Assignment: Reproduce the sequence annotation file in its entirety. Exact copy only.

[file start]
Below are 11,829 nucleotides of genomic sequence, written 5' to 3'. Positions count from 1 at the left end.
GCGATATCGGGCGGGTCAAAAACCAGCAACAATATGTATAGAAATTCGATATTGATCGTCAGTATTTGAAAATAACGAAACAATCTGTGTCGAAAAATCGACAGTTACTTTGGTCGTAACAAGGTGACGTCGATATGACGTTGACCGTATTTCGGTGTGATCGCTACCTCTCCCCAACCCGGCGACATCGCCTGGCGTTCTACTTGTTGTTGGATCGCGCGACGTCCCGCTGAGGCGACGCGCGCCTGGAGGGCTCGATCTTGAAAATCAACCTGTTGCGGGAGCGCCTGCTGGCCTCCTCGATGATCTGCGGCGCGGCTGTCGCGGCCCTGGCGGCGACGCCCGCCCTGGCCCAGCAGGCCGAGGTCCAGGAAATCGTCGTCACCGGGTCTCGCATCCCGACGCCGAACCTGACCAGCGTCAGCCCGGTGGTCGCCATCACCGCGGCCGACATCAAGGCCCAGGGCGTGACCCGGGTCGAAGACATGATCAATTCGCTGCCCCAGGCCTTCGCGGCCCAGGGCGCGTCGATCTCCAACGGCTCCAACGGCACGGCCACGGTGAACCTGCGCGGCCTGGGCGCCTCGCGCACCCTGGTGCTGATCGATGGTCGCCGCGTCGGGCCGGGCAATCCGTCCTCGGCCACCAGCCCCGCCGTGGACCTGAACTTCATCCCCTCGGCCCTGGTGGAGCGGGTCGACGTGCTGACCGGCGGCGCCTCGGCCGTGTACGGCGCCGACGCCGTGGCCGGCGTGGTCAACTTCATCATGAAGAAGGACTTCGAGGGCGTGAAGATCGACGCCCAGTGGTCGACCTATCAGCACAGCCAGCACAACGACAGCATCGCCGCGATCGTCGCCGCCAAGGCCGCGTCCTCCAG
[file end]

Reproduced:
Below are 11,829 nucleotides of genomic sequence, written 5' to 3'. Positions count from 1 at the left end.
GCGATATCGGGCGGGTCAAAAACCAGCAACAATATGTATAGAAATTCGATATTGATCGTCAGTATTTGAAAATAACGAAACAATCTGTGTCGAAAAATCGACAGTTACTTTGGTCGTAACAAGGTGACGTCGATATGACGTTGACCGTATTTCGGTGTGATCGCTACCTCTCCCCAACCCGGCGACATCGCCTGGCGTTCTACTTGTTGTTGGATCGCGCGACGTCCCGCTGAGGCGACGCGCGCCTGGAGGGCTCGATCTTGAAAATCAACCTGTTGCGGGAGCGCCTGCTGGCCTCCTCGATGATCTGCGGCGCGGCTGTCGCGGCCCTGGCGGCGACGCCCGCCCTGGCCCAGCAGGCCGAGGTCCAGGAAATCGTCGTCACCGGGTCTCGCATCCCGACGCCGAACCTGACCAGCGTCAGCCCGGTGGTCGCCATCACCGCGGCCGACATCAAGGCCCAGGGCGTGACCCGGGTCGAAGACATGATCAATTCGCTGCCCCAGGCCTTCGCGGCCCAGGGCGCGTCGATCTCCAACGGCTCCAACGGCACGGCCACGGTGAACCTGCGCGGCCTGGGCGCCTCGCGCACCCTGGTGCTGATCGATGGTCGCCGCGTCGGGCCGGGCAATCCGTCCTCGGCCACCAGCCCCGCCGTGGACCTGAACTTCATCCCCTCGGCCCTGGTGGAGCGGGTCGACGTGCTGACCGGCGGCGCCTCGGCCGTGTACGGCGCCGACGCCGTGGCCGGCGTGGTCAACTTCATCATGAAGAAGGACTTCGAGGGCGTGAAGATCGACGCCCAGTGGTCGACCTATCAGCACAGCCAGCACAACGACAGCATCGCCGCGATCGTCGCCGCCAAGGCCGCGTCCTCCAG